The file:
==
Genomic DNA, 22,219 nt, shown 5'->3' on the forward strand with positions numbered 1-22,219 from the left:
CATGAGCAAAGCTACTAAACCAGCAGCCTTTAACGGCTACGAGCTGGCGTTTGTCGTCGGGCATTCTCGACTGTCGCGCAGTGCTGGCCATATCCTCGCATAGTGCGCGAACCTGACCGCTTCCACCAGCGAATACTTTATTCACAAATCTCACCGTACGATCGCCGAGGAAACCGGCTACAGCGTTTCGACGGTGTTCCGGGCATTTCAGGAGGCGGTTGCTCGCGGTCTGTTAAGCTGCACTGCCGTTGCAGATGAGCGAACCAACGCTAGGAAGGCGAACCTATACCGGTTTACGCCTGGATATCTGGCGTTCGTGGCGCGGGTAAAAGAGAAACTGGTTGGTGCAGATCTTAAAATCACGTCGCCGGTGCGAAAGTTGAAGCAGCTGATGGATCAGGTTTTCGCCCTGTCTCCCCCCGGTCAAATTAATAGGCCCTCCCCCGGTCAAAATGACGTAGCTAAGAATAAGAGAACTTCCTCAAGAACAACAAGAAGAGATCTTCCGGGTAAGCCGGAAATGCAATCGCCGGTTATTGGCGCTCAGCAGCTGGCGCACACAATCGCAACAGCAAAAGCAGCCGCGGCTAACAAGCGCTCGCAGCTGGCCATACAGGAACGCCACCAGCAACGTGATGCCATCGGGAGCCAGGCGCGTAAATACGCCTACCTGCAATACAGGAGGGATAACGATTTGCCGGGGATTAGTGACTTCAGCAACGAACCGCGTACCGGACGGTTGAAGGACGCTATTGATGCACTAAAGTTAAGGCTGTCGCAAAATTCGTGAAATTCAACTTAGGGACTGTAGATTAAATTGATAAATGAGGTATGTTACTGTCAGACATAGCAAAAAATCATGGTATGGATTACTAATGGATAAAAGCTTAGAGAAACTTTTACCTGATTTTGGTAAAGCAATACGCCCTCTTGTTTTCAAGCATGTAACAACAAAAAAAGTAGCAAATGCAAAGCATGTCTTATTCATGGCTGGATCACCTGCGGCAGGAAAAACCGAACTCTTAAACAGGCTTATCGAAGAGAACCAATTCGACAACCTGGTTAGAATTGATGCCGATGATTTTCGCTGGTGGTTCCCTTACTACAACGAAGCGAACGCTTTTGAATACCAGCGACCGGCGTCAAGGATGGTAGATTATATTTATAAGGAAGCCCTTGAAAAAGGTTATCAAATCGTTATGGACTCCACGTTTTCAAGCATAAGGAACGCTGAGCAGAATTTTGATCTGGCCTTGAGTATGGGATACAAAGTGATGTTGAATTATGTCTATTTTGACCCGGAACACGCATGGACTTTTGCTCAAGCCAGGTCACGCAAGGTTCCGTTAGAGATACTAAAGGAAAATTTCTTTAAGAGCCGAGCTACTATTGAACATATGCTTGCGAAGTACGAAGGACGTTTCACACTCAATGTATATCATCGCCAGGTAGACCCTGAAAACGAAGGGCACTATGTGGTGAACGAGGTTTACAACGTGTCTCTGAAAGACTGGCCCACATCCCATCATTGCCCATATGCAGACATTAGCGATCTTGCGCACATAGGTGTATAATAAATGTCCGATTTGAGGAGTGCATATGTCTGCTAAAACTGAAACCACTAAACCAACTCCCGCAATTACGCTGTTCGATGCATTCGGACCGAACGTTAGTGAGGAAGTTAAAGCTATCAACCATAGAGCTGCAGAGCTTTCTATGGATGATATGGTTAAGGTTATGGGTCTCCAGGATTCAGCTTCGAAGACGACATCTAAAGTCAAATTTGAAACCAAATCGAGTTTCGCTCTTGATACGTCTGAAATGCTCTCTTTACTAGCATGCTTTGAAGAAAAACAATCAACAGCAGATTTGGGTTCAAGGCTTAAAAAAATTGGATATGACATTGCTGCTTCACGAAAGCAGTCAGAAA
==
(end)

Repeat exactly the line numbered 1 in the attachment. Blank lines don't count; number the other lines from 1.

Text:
Genomic DNA, 22,219 nt, shown 5'->3' on the forward strand with positions numbered 1-22,219 from the left: